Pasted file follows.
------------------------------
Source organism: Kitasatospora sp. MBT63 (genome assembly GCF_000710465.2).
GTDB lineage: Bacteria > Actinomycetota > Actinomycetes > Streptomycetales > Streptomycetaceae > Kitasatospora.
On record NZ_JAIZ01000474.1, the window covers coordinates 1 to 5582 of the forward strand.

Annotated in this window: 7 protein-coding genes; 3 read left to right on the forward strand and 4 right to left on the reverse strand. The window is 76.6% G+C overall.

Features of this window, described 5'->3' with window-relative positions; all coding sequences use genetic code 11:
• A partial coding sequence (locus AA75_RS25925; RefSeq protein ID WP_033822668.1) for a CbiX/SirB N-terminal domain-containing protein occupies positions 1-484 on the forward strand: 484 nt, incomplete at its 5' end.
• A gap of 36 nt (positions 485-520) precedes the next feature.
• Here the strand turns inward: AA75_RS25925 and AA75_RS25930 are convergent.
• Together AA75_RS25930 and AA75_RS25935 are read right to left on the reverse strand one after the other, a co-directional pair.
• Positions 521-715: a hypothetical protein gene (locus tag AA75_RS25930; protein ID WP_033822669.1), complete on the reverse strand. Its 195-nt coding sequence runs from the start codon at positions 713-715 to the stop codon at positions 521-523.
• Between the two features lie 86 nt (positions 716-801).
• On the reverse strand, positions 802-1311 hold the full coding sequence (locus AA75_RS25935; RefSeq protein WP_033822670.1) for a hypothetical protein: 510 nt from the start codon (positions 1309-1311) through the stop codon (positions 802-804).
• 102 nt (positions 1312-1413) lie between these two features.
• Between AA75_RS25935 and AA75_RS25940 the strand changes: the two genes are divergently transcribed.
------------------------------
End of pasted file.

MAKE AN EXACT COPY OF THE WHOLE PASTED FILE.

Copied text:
Source organism: Kitasatospora sp. MBT63 (genome assembly GCF_000710465.2).
GTDB lineage: Bacteria > Actinomycetota > Actinomycetes > Streptomycetales > Streptomycetaceae > Kitasatospora.
On record NZ_JAIZ01000474.1, the window covers coordinates 1 to 5582 of the forward strand.

Annotated in this window: 7 protein-coding genes; 3 read left to right on the forward strand and 4 right to left on the reverse strand. The window is 76.6% G+C overall.

Features of this window, described 5'->3' with window-relative positions; all coding sequences use genetic code 11:
• A partial coding sequence (locus AA75_RS25925; RefSeq protein ID WP_033822668.1) for a CbiX/SirB N-terminal domain-containing protein occupies positions 1-484 on the forward strand: 484 nt, incomplete at its 5' end.
• A gap of 36 nt (positions 485-520) precedes the next feature.
• Here the strand turns inward: AA75_RS25925 and AA75_RS25930 are convergent.
• Together AA75_RS25930 and AA75_RS25935 are read right to left on the reverse strand one after the other, a co-directional pair.
• Positions 521-715: a hypothetical protein gene (locus tag AA75_RS25930; protein ID WP_033822669.1), complete on the reverse strand. Its 195-nt coding sequence runs from the start codon at positions 713-715 to the stop codon at positions 521-523.
• Between the two features lie 86 nt (positions 716-801).
• On the reverse strand, positions 802-1311 hold the full coding sequence (locus AA75_RS25935; RefSeq protein WP_033822670.1) for a hypothetical protein: 510 nt from the start codon (positions 1309-1311) through the stop codon (positions 802-804).
• 102 nt (positions 1312-1413) lie between these two features.
• Between AA75_RS25935 and AA75_RS25940 the strand changes: the two genes are divergently transcribed.